You probably want to reach more customers/clients/patients outside your immediate area. The question is: how?
In general, what I recommend is to specialize as much as possible, work your tail off to earn relevant links over time, and maybe create great “city”/location pages or “state” pages. Spend most of your time on those things and you’ll do well.
But that’s general advice, and it doesn’t necessarily address what work you might need to put into your site, which is a big part of the equation. A real-life example might come in handy.
Joe Dillon of Equitable Mediation Services has provided me with a good case-study of a “local” business owner who expanded his reach, mostly just by nailing the on-site content. Joe and his wife, Cheryl, are divorce mediators. They work in-person with clients, but fly all over the country to do it. They didn’t need visibility in Google’s non-local organic results, but needed to get visible in specific local markets. In their case, they wanted to get more visible in specific states, for certain state-specific search terms.
We worked together at the beginning of 2017, when Joe and Cheryl had me do an X-Ray – meaning I did a comprehensive audit of their situation and gave them an easy-to-follow report with all my specific suggestions.
As of this writing, Joe and Cheryl haven’t taken all of my suggestions. Also, they were doing a number of things very well even before the audit. Still, they’ve taken enough suggestions to see results, put in serious work, and are a great example of how to cast a wider net.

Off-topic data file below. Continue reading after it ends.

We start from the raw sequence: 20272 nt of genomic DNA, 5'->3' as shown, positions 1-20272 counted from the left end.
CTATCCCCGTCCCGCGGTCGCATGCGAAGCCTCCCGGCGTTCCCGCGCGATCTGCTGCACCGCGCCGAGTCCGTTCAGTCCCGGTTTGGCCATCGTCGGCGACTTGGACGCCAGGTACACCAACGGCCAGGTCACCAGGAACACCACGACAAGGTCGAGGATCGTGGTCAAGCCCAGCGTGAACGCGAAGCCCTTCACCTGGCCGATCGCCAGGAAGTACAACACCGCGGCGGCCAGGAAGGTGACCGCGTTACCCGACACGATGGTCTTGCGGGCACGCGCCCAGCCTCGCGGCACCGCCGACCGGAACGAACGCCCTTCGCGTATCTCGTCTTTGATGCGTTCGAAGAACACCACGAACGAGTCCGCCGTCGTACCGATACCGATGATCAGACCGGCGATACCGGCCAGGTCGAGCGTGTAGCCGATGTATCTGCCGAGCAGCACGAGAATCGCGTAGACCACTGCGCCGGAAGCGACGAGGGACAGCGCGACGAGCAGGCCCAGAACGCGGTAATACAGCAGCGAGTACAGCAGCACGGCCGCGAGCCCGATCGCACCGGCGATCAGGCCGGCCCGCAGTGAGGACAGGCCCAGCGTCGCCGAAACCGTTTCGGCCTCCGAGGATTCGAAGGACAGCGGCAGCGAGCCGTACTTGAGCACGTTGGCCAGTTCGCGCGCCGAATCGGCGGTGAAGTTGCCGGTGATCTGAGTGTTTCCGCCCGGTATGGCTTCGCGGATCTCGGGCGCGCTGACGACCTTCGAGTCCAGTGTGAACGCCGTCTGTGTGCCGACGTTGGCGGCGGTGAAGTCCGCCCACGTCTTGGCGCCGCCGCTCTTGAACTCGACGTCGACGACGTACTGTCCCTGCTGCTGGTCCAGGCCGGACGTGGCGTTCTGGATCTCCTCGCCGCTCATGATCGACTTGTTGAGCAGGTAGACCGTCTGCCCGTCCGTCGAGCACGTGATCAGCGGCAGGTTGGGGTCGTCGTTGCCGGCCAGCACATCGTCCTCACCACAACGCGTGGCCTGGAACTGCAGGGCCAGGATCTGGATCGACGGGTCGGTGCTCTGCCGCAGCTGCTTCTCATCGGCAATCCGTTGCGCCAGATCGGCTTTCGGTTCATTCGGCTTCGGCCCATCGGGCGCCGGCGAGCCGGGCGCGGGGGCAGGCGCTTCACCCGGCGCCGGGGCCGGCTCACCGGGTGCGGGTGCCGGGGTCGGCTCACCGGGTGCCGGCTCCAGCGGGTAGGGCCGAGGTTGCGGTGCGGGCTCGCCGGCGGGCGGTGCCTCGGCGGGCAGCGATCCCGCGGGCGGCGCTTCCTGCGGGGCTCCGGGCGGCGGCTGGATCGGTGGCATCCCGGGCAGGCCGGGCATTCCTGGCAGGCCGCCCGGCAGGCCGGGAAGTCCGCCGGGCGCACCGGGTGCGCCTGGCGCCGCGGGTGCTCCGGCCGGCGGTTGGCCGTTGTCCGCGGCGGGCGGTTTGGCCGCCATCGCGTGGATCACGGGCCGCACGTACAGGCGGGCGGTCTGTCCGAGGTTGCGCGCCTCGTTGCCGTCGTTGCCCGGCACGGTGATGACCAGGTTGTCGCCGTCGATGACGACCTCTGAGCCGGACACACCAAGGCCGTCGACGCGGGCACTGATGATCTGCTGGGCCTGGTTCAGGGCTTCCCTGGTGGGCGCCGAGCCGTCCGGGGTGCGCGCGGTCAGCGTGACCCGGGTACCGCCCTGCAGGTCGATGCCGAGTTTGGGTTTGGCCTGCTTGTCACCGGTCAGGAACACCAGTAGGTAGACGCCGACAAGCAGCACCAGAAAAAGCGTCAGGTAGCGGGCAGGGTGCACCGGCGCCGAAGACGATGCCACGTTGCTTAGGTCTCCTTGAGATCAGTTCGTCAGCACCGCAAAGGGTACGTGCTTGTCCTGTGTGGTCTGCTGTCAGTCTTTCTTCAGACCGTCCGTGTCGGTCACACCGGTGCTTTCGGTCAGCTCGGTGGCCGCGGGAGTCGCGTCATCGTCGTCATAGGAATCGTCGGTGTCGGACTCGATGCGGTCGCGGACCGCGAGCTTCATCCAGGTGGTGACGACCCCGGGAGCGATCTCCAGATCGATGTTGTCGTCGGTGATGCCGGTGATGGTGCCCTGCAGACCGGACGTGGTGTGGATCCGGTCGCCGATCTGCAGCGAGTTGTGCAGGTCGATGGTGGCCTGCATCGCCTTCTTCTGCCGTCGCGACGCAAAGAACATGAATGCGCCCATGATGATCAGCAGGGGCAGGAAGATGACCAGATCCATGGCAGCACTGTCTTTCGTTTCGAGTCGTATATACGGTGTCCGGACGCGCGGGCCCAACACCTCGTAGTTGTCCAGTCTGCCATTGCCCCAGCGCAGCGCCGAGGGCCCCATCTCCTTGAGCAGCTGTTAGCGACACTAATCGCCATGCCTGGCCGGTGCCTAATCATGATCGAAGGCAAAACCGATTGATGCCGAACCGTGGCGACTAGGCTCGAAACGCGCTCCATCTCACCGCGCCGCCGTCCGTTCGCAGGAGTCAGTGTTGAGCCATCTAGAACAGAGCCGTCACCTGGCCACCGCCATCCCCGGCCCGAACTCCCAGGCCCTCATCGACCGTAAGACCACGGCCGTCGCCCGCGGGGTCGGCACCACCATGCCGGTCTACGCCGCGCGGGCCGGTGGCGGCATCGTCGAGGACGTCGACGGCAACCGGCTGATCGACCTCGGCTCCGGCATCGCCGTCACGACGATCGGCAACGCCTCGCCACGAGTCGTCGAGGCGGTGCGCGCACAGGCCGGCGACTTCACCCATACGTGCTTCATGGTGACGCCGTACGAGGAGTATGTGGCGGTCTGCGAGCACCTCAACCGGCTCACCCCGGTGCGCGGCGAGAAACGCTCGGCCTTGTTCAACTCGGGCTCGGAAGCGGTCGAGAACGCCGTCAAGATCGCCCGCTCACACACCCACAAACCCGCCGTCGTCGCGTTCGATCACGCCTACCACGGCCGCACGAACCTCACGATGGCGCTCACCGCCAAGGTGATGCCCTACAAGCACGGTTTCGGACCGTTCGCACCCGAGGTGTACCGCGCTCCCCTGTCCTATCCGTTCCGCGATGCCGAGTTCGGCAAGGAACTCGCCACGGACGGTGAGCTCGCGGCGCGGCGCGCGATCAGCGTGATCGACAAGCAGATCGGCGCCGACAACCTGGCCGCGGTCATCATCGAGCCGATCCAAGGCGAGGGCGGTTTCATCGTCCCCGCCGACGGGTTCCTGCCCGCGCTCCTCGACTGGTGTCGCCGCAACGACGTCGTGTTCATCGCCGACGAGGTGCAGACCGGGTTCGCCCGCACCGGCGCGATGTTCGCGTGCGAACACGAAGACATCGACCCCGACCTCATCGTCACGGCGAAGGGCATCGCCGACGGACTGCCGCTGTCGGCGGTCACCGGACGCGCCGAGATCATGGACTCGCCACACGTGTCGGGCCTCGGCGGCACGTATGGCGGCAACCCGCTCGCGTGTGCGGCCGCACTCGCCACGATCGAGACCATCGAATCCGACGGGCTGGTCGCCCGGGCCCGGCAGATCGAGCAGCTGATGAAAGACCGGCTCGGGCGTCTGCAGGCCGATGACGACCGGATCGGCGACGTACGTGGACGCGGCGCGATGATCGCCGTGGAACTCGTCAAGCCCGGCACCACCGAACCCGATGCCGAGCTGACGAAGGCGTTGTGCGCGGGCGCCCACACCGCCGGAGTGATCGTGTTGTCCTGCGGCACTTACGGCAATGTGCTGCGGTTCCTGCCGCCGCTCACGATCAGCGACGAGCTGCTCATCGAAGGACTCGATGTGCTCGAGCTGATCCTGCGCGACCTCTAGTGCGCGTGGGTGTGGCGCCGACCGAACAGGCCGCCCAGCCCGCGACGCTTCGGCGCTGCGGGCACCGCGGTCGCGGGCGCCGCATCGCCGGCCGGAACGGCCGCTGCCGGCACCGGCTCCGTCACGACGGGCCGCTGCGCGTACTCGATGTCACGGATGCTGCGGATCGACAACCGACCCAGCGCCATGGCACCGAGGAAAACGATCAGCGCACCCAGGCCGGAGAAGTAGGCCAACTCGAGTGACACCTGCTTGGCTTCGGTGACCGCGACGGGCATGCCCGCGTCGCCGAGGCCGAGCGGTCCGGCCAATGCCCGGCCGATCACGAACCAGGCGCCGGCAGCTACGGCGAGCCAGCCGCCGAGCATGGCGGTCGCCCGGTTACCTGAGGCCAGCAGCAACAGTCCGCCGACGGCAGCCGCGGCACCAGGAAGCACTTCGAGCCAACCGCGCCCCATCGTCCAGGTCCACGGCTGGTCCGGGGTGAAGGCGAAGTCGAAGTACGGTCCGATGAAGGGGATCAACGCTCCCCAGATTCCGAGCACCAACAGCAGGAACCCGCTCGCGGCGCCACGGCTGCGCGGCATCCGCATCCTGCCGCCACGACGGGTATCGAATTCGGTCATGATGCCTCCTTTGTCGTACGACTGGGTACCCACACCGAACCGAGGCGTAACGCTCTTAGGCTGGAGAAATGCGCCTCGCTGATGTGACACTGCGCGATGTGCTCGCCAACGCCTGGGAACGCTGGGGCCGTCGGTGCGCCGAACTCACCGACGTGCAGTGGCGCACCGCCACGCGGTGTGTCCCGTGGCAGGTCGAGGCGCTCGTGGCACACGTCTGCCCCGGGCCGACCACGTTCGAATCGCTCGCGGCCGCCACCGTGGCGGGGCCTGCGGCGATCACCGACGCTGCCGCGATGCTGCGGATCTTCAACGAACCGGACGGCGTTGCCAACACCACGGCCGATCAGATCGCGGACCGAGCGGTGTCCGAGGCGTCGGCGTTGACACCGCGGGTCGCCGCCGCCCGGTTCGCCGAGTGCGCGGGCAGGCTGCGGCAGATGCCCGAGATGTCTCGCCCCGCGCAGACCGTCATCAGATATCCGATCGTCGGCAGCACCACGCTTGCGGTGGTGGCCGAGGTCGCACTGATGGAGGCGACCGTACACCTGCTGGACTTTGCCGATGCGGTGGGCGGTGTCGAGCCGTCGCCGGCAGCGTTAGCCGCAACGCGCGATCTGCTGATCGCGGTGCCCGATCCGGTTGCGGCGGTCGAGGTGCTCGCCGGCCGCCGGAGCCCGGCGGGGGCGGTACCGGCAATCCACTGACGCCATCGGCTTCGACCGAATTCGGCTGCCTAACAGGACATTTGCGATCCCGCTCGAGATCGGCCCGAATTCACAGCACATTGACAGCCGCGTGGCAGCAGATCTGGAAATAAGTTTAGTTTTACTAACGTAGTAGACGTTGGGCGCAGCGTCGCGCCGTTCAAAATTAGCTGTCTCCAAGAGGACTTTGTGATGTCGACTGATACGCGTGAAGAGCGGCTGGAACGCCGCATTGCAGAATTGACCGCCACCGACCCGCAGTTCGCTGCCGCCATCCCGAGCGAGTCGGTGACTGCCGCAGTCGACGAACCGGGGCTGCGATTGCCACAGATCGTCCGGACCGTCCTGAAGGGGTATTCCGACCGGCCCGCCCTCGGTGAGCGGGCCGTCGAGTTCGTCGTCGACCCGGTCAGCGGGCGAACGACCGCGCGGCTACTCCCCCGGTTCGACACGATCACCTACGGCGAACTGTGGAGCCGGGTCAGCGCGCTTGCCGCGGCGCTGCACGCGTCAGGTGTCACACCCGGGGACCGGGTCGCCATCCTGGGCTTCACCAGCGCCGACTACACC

Because every situation is different, you probably can’t do the exact steps Joe describes and expect the same results. Local SEO is not a paint-by-numbers deal. But at the very least his case-study will give you some ideas, and should make your next steps a little clearer.
Here’s Joe on how he broadened his local SEO strategy to reach people in more states:
Our blogging strategy helped, but wasn’t enough
A long time ago, in a galaxy far, far, away (well, New Jersey in 2008), my wife / business partner and I decided to start a divorce mediation firm to help people in NJ and Illinois get a divorce – if they want one – without lawyers. Like any small business that is strapped for cash when it first starts out, we had to be efficient with our marketing dollars. Which meant having to be even smarter with how we spent our time.